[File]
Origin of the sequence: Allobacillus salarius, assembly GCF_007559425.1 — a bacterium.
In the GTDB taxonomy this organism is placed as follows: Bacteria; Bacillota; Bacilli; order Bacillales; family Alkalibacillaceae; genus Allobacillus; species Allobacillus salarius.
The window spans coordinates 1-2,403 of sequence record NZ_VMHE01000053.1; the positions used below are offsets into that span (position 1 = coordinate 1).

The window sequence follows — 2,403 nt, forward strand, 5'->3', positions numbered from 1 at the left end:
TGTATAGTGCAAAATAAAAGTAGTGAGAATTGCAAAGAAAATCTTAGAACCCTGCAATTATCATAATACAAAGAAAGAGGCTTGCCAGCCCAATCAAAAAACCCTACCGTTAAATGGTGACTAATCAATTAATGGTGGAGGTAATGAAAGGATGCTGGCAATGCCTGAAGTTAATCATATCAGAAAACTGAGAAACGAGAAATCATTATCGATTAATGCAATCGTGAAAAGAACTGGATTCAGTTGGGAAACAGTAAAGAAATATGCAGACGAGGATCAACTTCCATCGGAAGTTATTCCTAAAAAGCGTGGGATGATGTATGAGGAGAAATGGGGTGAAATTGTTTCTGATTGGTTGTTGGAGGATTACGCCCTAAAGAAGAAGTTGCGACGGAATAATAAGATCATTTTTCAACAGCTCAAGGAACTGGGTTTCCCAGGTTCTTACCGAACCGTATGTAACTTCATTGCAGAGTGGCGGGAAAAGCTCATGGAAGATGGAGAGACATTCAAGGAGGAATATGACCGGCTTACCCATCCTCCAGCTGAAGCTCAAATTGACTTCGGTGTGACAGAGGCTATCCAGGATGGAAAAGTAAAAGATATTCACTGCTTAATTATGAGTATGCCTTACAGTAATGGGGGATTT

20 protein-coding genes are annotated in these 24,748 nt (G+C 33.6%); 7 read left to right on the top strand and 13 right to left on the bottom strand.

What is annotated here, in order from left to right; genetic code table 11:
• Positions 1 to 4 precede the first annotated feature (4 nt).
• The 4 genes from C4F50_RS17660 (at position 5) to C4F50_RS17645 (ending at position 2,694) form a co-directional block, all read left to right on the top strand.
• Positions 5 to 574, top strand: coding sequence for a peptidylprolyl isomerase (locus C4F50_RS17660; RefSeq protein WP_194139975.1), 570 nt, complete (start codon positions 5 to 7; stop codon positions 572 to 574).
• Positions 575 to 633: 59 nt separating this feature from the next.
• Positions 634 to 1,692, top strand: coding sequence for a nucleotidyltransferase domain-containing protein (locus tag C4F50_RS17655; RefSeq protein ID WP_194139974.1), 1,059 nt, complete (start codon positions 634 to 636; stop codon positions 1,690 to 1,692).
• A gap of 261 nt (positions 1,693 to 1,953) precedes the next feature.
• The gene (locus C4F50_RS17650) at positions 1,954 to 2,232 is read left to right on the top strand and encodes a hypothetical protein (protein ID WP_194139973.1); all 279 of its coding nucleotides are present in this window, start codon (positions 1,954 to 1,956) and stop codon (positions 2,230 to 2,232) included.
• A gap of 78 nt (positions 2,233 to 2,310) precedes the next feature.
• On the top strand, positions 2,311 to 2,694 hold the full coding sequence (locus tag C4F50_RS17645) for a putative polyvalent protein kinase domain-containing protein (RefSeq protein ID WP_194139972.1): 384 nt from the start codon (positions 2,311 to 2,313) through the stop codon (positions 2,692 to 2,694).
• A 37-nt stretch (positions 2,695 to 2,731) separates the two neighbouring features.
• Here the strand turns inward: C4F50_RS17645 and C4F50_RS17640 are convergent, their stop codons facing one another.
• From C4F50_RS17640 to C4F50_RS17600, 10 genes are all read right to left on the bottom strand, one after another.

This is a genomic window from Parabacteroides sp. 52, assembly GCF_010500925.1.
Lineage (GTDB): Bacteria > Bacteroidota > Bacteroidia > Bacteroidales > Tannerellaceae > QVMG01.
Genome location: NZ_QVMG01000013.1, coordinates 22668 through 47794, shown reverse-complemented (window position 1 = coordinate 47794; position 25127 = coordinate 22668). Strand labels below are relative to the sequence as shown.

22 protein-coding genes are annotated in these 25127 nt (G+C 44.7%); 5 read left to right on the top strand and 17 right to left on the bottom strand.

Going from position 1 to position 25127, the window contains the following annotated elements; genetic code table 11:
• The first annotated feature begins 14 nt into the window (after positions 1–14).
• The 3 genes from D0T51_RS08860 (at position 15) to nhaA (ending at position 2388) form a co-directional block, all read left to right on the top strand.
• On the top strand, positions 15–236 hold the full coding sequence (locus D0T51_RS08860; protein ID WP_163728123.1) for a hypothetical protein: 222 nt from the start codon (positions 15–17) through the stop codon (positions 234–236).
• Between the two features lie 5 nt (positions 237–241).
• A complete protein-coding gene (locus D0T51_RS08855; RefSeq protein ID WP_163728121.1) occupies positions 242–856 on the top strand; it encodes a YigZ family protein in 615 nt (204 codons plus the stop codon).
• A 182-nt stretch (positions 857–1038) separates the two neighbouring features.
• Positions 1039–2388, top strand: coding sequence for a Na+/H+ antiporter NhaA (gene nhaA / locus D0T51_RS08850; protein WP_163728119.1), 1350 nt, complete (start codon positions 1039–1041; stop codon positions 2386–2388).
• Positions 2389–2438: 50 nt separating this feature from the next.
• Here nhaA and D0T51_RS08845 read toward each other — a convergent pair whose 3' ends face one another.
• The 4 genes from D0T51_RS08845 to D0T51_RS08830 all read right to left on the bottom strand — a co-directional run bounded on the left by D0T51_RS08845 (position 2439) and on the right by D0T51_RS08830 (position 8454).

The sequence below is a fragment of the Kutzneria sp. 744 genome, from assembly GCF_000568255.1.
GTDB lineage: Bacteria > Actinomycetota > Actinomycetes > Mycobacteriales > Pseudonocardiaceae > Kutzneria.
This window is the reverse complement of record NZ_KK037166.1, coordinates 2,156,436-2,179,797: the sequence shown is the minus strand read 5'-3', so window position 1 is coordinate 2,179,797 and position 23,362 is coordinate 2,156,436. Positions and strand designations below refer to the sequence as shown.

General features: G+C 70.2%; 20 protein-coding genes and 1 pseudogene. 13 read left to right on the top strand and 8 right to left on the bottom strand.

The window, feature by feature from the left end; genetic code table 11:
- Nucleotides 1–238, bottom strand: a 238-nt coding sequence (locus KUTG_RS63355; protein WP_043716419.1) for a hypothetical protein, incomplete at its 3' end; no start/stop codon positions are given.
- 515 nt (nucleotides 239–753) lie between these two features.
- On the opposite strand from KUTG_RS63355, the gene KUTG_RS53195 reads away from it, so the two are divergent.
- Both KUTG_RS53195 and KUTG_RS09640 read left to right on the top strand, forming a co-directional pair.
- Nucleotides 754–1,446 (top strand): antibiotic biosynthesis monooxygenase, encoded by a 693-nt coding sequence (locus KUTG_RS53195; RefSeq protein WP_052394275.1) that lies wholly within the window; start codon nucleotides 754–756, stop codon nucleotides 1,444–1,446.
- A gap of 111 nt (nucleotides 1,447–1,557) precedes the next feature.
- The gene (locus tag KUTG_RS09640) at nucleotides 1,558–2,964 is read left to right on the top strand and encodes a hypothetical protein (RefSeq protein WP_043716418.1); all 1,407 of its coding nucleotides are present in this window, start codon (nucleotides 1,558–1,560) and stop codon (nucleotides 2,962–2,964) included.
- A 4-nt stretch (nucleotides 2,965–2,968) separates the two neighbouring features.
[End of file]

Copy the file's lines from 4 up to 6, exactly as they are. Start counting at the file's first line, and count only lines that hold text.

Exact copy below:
The window sequence follows — 2,403 nt, forward strand, 5'->3', positions numbered from 1 at the left end:
TGTATAGTGCAAAATAAAAGTAGTGAGAATTGCAAAGAAAATCTTAGAACCCTGCAATTATCATAATACAAAGAAAGAGGCTTGCCAGCCCAATCAAAAAACCCTACCGTTAAATGGTGACTAATCAATTAATGGTGGAGGTAATGAAAGGATGCTGGCAATGCCTGAAGTTAATCATATCAGAAAACTGAGAAACGAGAAATCATTATCGATTAATGCAATCGTGAAAAGAACTGGATTCAGTTGGGAAACAGTAAAGAAATATGCAGACGAGGATCAACTTCCATCGGAAGTTATTCCTAAAAAGCGTGGGATGATGTATGAGGAGAAATGGGGTGAAATTGTTTCTGATTGGTTGTTGGAGGATTACGCCCTAAAGAAGAAGTTGCGACGGAATAATAAGATCATTTTTCAACAGCTCAAGGAACTGGGTTTCCCAGGTTCTTACCGAACCGTATGTAACTTCATTGCAGAGTGGCGGGAAAAGCTCATGGAAGATGGAGAGACATTCAAGGAGGAATATGACCGGCTTACCCATCCTCCAGCTGAAGCTCAAATTGACTTCGGTGTGACAGAGGCTATCCAGGATGGAAAAGTAAAAGATATTCACTGCTTAATTATGAGTATGCCTTACAGTAATGGGGGATTT

20 protein-coding genes are annotated in these 24,748 nt (G+C 33.6%); 7 read left to right on the top strand and 13 right to left on the bottom strand.